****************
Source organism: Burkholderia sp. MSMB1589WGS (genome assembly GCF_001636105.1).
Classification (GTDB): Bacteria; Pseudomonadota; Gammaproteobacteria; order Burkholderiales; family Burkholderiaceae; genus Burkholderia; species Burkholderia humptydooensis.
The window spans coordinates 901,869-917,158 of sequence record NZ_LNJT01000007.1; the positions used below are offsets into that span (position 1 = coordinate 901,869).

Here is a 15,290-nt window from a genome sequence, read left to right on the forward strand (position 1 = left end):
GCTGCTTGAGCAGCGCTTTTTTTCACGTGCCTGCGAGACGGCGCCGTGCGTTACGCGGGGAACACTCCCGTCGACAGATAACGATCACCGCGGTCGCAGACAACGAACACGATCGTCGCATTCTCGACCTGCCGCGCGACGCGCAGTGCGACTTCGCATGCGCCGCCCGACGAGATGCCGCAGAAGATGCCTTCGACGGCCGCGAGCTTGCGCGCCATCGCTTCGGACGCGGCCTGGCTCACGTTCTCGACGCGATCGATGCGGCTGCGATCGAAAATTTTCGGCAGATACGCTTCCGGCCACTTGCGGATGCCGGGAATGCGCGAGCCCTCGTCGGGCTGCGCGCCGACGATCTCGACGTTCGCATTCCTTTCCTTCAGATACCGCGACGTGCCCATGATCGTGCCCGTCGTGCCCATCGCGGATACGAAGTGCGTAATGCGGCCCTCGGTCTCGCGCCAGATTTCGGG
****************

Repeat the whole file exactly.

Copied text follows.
Source organism: Burkholderia sp. MSMB1589WGS (genome assembly GCF_001636105.1).
Classification (GTDB): Bacteria; Pseudomonadota; Gammaproteobacteria; order Burkholderiales; family Burkholderiaceae; genus Burkholderia; species Burkholderia humptydooensis.
The window spans coordinates 901,869-917,158 of sequence record NZ_LNJT01000007.1; the positions used below are offsets into that span (position 1 = coordinate 901,869).

Here is a 15,290-nt window from a genome sequence, read left to right on the forward strand (position 1 = left end):
GCTGCTTGAGCAGCGCTTTTTTTCACGTGCCTGCGAGACGGCGCCGTGCGTTACGCGGGGAACACTCCCGTCGACAGATAACGATCACCGCGGTCGCAGACAACGAACACGATCGTCGCATTCTCGACCTGCCGCGCGACGCGCAGTGCGACTTCGCATGCGCCGCCCGACGAGATGCCGCAGAAGATGCCTTCGACGGCCGCGAGCTTGCGCGCCATCGCTTCGGACGCGGCCTGGCTCACGTTCTCGACGCGATCGATGCGGCTGCGATCGAAAATTTTCGGCAGATACGCTTCCGGCCACTTGCGGATGCCGGGAATGCGCGAGCCCTCGTCGGGCTGCGCGCCGACGATCTCGACGTTCGCATTCCTTTCCTTCAGATACCGCGACGTGCCCATGATCGTGCCCGTCGTGCCCATCGCGGATACGAAGTGCGTAATGCGGCCCTCGGTCTCGCGCCAGATTTCGGG